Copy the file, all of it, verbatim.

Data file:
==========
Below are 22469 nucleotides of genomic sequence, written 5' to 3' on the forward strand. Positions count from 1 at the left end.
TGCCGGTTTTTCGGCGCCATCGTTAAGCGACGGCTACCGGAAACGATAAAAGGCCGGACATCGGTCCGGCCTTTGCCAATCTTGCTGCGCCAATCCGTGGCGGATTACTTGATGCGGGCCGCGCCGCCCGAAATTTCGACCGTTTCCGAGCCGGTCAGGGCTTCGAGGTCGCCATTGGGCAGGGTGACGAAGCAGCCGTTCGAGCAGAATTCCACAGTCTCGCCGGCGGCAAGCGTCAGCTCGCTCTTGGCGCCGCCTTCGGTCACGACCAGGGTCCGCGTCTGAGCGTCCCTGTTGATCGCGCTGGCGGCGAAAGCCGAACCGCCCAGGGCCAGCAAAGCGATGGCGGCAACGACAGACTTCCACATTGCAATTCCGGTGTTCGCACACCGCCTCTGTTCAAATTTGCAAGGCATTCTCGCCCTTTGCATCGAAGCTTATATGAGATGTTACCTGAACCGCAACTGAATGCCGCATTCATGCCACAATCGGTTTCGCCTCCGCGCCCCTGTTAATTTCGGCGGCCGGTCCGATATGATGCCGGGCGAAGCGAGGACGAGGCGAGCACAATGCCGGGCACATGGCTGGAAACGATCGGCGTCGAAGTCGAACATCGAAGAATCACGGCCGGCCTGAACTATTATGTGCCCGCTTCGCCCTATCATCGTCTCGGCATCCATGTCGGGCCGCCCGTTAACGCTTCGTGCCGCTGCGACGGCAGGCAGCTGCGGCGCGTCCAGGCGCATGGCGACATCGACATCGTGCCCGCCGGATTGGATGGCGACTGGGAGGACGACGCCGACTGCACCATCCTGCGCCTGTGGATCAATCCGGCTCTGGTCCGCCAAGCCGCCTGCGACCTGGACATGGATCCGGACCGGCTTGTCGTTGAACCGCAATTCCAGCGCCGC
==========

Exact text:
Below are 22469 nucleotides of genomic sequence, written 5' to 3' on the forward strand. Positions count from 1 at the left end.
TGCCGGTTTTTCGGCGCCATCGTTAAGCGACGGCTACCGGAAACGATAAAAGGCCGGACATCGGTCCGGCCTTTGCCAATCTTGCTGCGCCAATCCGTGGCGGATTACTTGATGCGGGCCGCGCCGCCCGAAATTTCGACCGTTTCCGAGCCGGTCAGGGCTTCGAGGTCGCCATTGGGCAGGGTGACGAAGCAGCCGTTCGAGCAGAATTCCACAGTCTCGCCGGCGGCAAGCGTCAGCTCGCTCTTGGCGCCGCCTTCGGTCACGACCAGGGTCCGCGTCTGAGCGTCCCTGTTGATCGCGCTGGCGGCGAAAGCCGAACCGCCCAGGGCCAGCAAAGCGATGGCGGCAACGACAGACTTCCACATTGCAATTCCGGTGTTCGCACACCGCCTCTGTTCAAATTTGCAAGGCATTCTCGCCCTTTGCATCGAAGCTTATATGAGATGTTACCTGAACCGCAACTGAATGCCGCATTCATGCCACAATCGGTTTCGCCTCCGCGCCCCTGTTAATTTCGGCGGCCGGTCCGATATGATGCCGGGCGAAGCGAGGACGAGGCGAGCACAATGCCGGGCACATGGCTGGAAACGATCGGCGTCGAAGTCGAACATCGAAGAATCACGGCCGGCCTGAACTATTATGTGCCCGCTTCGCCCTATCATCGTCTCGGCATCCATGTCGGGCCGCCCGTTAACGCTTCGTGCCGCTGCGACGGCAGGCAGCTGCGGCGCGTCCAGGCGCATGGCGACATCGACATCGTGCCCGCCGGATTGGATGGCGACTGGGAGGACGACGCCGACTGCACCATCCTGCGCCTGTGGATCAATCCGGCTCTGGTCCGCCAAGCCGCCTGCGACCTGGACATGGATCCGGACCGGCTTGTCGTTGAACCGCAATTCCAGCGCCGC